What dangers do workers face when working outside in the winter?
Winter weather presents a unique challenge for people who work outside. The cold, snow, and ice (and sometimes a mixture of all three) leave workers open to a variety of hazards, from frostbite to slips or falls on icy surfaces.
(Learn more in Holiday Hazards: Cold, Snow and Ice)
The Dangers of Cold Stress
Cold stress refers to any illness or injury brought on by exposure to cold temperatures. The most common of these are hypothermia, frostbite, and trench foot. Symptoms can develop even at 40°F (4°C), especially if high winds contribute to a wind chill factor or workers are wet from snow, rain, or sweat.
Cold stress occurs when the skin’s temperature and then the body’s core temperature are driven down. This can lead to cold-related illnesses if the body cannot elevate its temperature back to normal.
Risk factors that can lead to cold stress include:
- Wet or damp skin, hair, or clothing
- Clothing or PPE that isn’t suited to the weather
- Health conditions like hypertension, hyperthyroidism, and diabetes
- High winds or cold wind
- Damp working environments
Workers should be aware of the most common signs of cold stress and hypothermia: shivering, disorientation, and loss of coordination. In later stages, workers suffering from hypothermia will have dilated pupils, a slowed pulse, and may lose consciousness.
(Learn more in Cold Stress: Your Winter Safety Guide)
Common Cold-Related Illnesses
- Hypothermia occurs when the body can’t generate enough heat to function normally. Symptoms progress from slurred speech to memory loss, weakness in hands, drowsiness, exhaustion, collapse, unconsciousness, and death.
- Frostbite takes place when a part of the body loses feeling and color due to exposure to the cold. It usually affects the ears, nose, cheek, chin, fingers, toes. Symptoms include numbness, pain, and tingling in the affected area. Severe cases may require amputation.
- Trench foot (also known as immersion foot) results from prolonged exposure to cold and wet conditions. Heat is lost 25 times faster in wet feet than dry feet. When the feet are wet, the blood vessels constrict to prevent heat loss, preventing the blood from circulating. Symptoms begin with numbness and can lead to bleeding under the skin, blisters, and ulcers. In extreme cases, trench foot can also lead to gangrene.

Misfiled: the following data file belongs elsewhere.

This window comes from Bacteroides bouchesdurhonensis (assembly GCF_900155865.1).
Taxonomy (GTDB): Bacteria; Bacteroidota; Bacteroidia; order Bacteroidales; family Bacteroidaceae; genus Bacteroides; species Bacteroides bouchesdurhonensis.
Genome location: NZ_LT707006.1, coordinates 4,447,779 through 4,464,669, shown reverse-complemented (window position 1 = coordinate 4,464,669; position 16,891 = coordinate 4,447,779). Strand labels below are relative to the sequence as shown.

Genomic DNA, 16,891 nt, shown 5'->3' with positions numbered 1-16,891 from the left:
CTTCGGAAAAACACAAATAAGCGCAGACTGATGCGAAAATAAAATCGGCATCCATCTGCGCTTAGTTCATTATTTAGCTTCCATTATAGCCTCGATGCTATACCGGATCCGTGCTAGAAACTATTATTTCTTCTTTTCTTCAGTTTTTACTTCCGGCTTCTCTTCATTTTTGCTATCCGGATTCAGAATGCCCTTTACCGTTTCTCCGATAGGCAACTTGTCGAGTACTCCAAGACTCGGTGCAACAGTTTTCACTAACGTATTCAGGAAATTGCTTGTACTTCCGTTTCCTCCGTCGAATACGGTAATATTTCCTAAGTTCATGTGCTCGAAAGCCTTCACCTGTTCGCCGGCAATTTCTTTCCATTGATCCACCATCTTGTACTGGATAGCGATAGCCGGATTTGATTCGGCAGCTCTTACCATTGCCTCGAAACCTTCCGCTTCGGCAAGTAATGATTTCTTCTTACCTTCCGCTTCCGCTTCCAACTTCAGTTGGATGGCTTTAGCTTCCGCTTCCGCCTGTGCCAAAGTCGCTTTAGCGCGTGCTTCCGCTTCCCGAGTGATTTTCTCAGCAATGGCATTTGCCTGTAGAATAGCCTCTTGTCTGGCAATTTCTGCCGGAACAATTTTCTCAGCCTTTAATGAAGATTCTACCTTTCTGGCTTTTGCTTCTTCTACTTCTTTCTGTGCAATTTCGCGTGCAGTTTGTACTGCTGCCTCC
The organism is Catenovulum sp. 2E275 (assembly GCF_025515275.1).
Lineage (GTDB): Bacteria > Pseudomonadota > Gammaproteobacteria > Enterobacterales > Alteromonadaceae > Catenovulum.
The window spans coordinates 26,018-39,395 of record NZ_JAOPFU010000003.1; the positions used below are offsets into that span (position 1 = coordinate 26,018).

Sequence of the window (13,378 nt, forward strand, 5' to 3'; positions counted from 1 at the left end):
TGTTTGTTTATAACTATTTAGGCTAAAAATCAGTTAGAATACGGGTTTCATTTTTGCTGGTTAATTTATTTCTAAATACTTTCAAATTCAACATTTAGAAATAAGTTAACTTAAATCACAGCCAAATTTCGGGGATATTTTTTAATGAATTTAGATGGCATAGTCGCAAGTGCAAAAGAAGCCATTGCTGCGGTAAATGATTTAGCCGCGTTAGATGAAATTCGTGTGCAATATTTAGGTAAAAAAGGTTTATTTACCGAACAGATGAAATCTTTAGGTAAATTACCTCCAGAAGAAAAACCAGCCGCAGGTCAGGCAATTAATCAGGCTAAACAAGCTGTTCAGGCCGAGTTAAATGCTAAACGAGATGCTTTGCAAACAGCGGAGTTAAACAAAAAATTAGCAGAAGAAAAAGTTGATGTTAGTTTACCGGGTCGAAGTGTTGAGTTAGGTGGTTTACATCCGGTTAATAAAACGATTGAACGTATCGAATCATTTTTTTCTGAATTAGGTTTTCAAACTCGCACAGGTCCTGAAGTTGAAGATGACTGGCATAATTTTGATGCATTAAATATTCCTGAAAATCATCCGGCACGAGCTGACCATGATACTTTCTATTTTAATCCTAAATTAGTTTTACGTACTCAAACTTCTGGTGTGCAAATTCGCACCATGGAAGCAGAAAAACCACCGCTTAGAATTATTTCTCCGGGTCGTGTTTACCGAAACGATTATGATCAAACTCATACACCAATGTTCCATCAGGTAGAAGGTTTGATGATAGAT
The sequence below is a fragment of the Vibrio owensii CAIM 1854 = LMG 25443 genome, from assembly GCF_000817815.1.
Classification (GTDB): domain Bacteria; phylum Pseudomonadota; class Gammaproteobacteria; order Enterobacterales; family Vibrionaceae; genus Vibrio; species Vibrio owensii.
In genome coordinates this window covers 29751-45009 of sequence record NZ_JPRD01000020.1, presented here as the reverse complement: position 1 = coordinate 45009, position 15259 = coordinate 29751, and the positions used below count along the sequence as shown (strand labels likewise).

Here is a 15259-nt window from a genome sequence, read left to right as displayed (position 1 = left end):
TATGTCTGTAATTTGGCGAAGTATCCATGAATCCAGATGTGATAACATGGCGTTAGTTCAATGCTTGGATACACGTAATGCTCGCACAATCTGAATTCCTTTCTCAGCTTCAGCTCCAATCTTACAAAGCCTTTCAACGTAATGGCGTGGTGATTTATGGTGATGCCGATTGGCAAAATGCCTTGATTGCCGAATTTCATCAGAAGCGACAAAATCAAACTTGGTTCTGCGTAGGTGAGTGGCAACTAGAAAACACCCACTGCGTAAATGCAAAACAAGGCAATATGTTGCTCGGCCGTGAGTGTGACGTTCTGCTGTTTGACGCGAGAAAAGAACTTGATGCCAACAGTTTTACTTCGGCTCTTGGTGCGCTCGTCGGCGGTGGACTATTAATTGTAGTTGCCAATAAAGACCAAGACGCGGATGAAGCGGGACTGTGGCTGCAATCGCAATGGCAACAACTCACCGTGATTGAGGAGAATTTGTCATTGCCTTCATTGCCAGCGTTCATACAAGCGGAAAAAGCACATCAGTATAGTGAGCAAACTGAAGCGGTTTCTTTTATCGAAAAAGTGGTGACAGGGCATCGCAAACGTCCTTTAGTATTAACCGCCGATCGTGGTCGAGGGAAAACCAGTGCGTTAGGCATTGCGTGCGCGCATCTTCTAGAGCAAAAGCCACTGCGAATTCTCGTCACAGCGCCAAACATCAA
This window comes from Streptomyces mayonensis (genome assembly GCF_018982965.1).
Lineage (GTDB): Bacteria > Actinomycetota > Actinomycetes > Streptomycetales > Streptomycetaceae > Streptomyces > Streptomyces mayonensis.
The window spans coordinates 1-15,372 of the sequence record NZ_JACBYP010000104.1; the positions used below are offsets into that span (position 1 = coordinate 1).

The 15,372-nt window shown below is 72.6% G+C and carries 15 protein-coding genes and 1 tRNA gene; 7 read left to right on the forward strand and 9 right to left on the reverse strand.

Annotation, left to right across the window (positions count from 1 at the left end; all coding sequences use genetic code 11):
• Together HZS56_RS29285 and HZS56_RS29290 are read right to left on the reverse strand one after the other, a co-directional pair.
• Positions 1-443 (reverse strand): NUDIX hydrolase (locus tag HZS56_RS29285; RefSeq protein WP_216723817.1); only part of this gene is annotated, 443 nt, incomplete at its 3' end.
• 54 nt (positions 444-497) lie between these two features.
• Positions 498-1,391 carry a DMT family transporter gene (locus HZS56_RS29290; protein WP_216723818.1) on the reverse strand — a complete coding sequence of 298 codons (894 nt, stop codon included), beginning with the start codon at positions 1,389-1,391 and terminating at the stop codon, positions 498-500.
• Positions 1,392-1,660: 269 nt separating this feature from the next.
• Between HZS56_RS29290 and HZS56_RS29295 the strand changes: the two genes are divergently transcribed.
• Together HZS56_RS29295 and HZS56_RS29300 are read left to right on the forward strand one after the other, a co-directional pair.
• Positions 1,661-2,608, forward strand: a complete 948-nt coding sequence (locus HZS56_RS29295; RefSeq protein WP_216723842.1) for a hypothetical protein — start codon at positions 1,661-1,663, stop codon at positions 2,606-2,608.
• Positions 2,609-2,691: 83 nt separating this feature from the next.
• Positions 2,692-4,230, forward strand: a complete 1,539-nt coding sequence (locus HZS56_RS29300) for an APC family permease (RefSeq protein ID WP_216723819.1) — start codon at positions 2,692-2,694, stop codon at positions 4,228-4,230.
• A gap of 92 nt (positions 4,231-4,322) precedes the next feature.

Slips, Falls, and Accidents
Slippery walkways and roadways is another major winter hazard. Ice (including black ice and hidden patches of ice) and thawing snow increase the risk of slips, trips, and vehicular accidents during.
Working at heights can also be treacherous, with snow-covered roofs hiding fall-through hazards such as skylights as well as electricity lines.
Protecting Against Winter Hazards
Most cold weather illnesses and injuries are preventable by using proper protective clothing and exercising caution when moving around. The best protective measures include wearing loose layers of clothing, keeping skin covered, and avoiding getting wet. If workers do get wet, they should change into dry clothes as soon as possible.
Employers are required by OSHA to protect workers from recognized hazards including cold stress. Measures they can take include:
- Training workers to recognize conditions that can cause cold stress
- Training them to identify signs and symptoms of cold stress, how to treat cold-induced reactions
- Providing employees with protective clothing and PPE that is appropriate for cold and windy conditions
- Regularly monitoring the physical condition of workers
- Scheduling frequent breaks to allow workers to warm themselves
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